Pomrenke said a lack of clarification from MLB and the Hall of Fame has brought about the discussion and controversy seen recently with Schilling and other perennial All-Stars such as Barry Bonds and Roger Clemens, who either used or were accused of using performance enhancing drugs.
Bonds (61.8%) and Clemens (61.6%) both failed to reach the 75% threshold Tuesday, and like Schilling, will appear on the ballot for the 10th and final time next year.
“Certainly both MLB and the Hall of Fame could come out and clarify the issue for voters, and I think that’s one of the reasons why this whole discussion has become as complicated as it has,” Pomrenke said. “The Hall of Fame kind of leaves it up to individual voters when it comes to who is worthy of induction.”
Faller thinks it’s on purpose.
“I believe (the Hall) would like to focus only on the player’s career,” he said.
Pedro Gomez, one of ESPN’s top MLB reporters, does not see either of the things Pomrenke mentioned happening. With a majority of voters favoring Schilling’s induction, he said things should remain how they are.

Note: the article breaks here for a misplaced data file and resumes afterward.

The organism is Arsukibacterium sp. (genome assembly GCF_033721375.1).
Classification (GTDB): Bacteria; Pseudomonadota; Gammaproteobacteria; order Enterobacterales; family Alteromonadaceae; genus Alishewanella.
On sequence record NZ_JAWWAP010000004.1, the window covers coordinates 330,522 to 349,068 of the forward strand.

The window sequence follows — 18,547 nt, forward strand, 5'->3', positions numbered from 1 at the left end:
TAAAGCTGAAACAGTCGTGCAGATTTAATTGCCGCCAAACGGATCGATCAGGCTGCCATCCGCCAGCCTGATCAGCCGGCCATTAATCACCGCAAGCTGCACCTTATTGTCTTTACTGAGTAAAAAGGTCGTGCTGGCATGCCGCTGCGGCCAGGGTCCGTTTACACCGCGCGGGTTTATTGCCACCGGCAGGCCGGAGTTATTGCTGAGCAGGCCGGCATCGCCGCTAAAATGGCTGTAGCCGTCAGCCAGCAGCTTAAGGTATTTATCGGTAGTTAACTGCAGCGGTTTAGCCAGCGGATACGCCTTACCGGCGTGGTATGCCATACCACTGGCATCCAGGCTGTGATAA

“I would say there are some that believe he’s a borderline Hall of Fame candidate (and some) who believe he’s a borderline Hall of Famer who’s just not in,” Gomez said. “Then there are some who believe he is a Hall of Famer. That’s why there is a vote.”
Gomez was adamant that the Hall of Fame will not take any further action beyond the character clause Pomrenke mentioned, and won’t pressure those in the BBWAA to change anything as well.
“They do not make a stand one way or another,” he said. “I don’t foresee them doing that at all. They’re going to let the voters decide on their own.”
That leaves Schilling stuck in the middle.
If the voting body does come together and set greater standards, it could result in things trending south for the former pitcher. According to longtime baseball writer Jon Heyman, Schilling’s support of the violent mob that breached the Capitol Building in Washington D.C. on Jan. 6 caused one voter to ask for their ballot to be revised following the attack. The revision of the ballot, which was not allowed by the Hall of Fame, would have likely resulted in Schilling’s name being removed from it.
“It’s not an easy one, and a lot of it has been self-inflicted on his part,” Gomez said of Schilling.
Pomrenke said the BBWAA has made a push for more clarity before, but that it hasn’t been impactful enough.
“The writers would like to see more of that,” he said.
“There is the argument that if Baseball and the Hall of Fame won’t do it themselves, then perhaps the writers are going to have to get together as a group and come to a collective decision, because I think the way it’s being handled right now where every individual voter has to figure it out for themselves is clearly not a positive thing.”
Count Faller in as agreeing.
“People have to be held accountable for what they say and do,” he said.